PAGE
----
This week GM touted their “robot car,” or what they call autonomous driving. The idea, of course, is that the car can drive itself, and with the advances in GPS, wireless and on-board cameras, etc., it is quite close to reality. DARPA [the folks who brought us the terrorism futures market a few years back] funded a big research project which GM + Carnegie Mellon won with a Chevrolet Tahoe.
So, when Rick Wagoner claims that, “autonomous driving means that someday you could do your e-mail, eat breakfast, do your makeup, and watch a video while commuting to work," I don’t see this as an improvement, and not just for the sorts of jokes the late-night comics would make, if they had the writers to write them. Working under the rather specious assumption that all technological innovation is good [remember Honda's 4-wheel steering from last decade?] the robot car promotes commuting at a time when we should be making the obvious changes in the way we have organized public and mass transportation. If anything, we should be working to make the individual commute less viable, not working so hard spending so much money and energy to make it easier for people to stay in their cars and drive more often and further.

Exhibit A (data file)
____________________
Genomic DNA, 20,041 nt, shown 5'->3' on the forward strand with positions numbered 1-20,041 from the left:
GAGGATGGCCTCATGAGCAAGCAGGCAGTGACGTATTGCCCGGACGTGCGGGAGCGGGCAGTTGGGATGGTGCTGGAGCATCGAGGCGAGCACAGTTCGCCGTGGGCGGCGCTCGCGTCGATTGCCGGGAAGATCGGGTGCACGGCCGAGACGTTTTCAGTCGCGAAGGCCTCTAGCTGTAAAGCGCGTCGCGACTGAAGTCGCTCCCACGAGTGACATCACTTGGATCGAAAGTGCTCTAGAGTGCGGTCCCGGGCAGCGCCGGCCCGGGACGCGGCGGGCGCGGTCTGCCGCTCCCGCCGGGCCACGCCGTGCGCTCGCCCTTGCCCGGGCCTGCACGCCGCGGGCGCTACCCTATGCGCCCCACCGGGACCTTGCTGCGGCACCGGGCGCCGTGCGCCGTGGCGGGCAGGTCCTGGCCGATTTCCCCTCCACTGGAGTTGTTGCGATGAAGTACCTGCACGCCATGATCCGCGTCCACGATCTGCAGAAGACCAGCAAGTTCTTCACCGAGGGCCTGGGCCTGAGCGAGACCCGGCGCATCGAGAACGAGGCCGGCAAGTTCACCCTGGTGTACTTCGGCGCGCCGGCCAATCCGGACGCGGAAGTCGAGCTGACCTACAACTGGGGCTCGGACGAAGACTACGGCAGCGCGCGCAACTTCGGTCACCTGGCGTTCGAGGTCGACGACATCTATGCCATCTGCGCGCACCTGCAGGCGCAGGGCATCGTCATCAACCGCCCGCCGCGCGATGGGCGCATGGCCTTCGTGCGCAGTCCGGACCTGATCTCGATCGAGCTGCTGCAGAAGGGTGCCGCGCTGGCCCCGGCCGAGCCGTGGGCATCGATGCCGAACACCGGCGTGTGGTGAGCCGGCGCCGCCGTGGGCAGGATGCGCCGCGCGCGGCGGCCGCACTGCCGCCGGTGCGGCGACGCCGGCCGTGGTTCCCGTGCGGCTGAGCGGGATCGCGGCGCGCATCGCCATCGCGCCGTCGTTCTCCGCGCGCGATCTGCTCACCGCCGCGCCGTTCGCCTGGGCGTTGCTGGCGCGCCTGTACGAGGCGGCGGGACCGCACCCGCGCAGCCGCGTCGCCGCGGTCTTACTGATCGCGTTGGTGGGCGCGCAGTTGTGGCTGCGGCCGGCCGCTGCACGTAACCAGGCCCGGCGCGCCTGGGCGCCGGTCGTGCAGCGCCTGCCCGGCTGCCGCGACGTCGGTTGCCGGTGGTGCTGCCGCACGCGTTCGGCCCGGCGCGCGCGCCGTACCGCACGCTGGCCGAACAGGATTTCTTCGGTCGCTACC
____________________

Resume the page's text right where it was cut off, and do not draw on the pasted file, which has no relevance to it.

What is more troubling is the way the news covers this — they play right into carmaker's hands. Even the title of this article is “Automobile's future is electronic and green: GM chief.” I know that cars are more efficient and we are in the middle of an alternative fuel revolution, but conflating the greening of the automobile with the expansion of its use is like the old joke about pasta + antipasto canceling each other out.
Today, our budding scientist [H] said he really wishes there were no cars, because before cars there was no global warming. When L said that life sure would be different without cars, his matter-of-fact reply was, “Yes. There would be no global warming.” [duh!]
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